There are countless other examples, but the point is that new situations create new obstacles that have to be overcome. Social distancing is one of them. Yet, there is a bigger challenge: the internal barriers to organizing a movement. After all, many of the issues we face — poverty, inaccessible health care, housing and inequality — are not new. But even as these conditions have been getting worse, there has been little concerted effort to collectively move against them. There are also the differences of race and ethnicity, gender and sexuality that can threaten to unravel the unity necessary for knitting together a broad social movement.
Today, we cannot gather to express our collective strength and experience the commonality of our endeavor. Instead, the rapid collapse of the economy and the immediate immiseration of millions of people highlight our mutual bond. This doesn’t mean that this crisis is experienced in the same way across lines of race or class. But even as African-Americans and undocumented immigrants prepare to experience the worst of this crisis, social distance may illustrate a new social connection.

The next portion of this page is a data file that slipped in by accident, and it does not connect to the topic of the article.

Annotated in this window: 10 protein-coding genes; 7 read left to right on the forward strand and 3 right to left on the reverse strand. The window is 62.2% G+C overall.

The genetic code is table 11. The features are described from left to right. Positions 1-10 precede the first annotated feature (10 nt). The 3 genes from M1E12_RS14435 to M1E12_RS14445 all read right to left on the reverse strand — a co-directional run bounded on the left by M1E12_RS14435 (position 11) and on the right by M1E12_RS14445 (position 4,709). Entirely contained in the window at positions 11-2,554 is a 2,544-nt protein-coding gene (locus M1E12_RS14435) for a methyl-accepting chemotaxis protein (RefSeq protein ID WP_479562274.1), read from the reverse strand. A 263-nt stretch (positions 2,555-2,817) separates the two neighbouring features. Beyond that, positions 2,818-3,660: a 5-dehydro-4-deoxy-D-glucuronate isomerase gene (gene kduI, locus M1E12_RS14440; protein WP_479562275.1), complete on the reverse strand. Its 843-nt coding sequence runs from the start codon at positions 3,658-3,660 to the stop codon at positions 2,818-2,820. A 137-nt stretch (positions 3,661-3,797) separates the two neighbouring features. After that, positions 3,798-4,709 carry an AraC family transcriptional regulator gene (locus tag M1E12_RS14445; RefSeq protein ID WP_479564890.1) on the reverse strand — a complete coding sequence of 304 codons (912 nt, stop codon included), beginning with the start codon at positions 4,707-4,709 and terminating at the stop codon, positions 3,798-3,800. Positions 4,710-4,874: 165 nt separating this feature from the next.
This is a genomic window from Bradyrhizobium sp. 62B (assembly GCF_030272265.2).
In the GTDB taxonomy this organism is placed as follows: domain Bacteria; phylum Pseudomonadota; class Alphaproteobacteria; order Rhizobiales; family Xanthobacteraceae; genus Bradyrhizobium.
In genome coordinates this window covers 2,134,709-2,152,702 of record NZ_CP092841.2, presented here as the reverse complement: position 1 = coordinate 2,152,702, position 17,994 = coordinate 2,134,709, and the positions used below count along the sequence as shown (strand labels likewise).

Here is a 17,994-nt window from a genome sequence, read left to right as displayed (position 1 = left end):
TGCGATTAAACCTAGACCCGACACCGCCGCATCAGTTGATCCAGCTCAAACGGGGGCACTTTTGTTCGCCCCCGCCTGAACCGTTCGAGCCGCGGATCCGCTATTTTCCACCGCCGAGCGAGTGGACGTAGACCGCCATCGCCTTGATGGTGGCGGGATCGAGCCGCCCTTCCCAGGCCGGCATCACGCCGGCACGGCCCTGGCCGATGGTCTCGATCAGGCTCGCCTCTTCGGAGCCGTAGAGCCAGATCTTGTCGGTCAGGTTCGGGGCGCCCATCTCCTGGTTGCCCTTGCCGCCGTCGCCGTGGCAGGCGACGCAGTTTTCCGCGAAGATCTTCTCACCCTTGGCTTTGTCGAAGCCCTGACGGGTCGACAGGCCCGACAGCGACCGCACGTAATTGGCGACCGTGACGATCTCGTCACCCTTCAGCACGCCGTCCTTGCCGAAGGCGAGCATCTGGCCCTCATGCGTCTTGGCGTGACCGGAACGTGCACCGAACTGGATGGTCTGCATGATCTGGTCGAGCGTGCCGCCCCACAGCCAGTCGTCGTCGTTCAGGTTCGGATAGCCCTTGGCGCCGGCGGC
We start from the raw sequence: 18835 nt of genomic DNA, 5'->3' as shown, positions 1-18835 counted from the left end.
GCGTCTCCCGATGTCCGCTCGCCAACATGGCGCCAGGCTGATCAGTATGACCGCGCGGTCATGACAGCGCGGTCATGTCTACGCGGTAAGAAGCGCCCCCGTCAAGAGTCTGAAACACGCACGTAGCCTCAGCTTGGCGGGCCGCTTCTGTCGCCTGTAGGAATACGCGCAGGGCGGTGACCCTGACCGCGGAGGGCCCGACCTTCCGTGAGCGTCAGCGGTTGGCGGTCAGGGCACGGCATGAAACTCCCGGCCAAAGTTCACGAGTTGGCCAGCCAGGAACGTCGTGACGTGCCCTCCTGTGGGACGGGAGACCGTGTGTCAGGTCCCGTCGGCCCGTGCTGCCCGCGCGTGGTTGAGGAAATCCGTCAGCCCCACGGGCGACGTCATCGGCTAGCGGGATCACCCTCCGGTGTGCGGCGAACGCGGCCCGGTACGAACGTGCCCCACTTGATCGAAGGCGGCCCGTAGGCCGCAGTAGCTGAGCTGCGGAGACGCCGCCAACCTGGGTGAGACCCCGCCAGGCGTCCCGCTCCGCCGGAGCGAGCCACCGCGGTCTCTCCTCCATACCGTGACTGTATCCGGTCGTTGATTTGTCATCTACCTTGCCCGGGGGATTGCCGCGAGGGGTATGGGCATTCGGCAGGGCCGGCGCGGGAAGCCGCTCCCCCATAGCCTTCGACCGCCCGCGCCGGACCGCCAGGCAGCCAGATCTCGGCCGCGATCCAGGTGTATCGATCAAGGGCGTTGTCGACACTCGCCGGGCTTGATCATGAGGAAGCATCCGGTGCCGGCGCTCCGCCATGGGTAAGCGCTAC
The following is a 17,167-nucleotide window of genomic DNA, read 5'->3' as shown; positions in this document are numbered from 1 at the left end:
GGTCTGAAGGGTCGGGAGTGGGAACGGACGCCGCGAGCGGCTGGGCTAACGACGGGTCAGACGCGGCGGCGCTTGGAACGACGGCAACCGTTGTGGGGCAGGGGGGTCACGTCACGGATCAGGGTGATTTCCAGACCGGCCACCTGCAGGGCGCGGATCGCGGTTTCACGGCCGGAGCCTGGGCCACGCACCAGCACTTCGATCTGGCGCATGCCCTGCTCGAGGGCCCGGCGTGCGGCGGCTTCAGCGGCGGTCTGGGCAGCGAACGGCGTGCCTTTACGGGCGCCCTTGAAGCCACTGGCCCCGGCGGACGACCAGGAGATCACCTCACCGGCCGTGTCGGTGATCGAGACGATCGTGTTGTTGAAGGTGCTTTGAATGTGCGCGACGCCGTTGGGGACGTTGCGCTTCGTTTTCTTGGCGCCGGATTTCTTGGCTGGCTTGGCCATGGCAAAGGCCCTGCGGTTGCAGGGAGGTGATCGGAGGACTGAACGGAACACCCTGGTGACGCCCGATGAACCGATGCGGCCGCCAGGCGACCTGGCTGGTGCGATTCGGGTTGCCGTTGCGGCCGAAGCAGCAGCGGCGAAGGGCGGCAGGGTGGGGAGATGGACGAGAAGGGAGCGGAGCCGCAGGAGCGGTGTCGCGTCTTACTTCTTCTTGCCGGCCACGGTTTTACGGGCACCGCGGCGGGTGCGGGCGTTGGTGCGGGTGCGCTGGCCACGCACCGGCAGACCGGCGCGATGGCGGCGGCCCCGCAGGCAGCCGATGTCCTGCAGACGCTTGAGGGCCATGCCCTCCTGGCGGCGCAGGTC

Because of the dithering response of the federal government, the suffering will be exponential for millions of working-class people, some of whom haven’t experienced the systematic discrimination and victimization faced by oppressed populations. As Congress bails out some of the wealthiest businesses while doling out checks that cannot even cover a month’s expenses, the potential for solidarity lies in this common experience.
At the same time, however, there is a suffocating fear that must be overcome. The fear of falling even further behind disciplines people to expect little and prepare for even less. This mind-set was so evident in the disconnect between people’s professed support for Bernie Sanders’s proposals in polls and their decision not to vote for him in the primaries.
Instead, Democratic voters fell back on the predictability of a conventional politician like Joe Biden, whose ideas are as familiar as they are ineffective. When tried-and-true elected officials still insist that universal health care is an impossibility, even as millions upon millions of workers lose their health coverage as a pandemic climaxes, a cynical pragmatism stands between the status quo and substantive change.
We can overcome fear with imagination and hope. Hope, not as a wish for things to be different, but a deep desire for change rooted in the belief of human potential, solidarity and mutual generosity. The cynicism of the status quo is not new. It was the belief that American slavery couldn’t be ended. It was the scoffing at the hope that Jim Crow would fall. It was the sneer at the idea of women’s suffrage. It is the same chortle we hear today.
No social movement begins with the question of what is possible; it is typically fueled by imagining what could be. This will be the challenge of the new movement that emerges to challenge the vast inequalities that Covid-19 has exposed.
[Originally published on April 13, 2020 via The New York Times]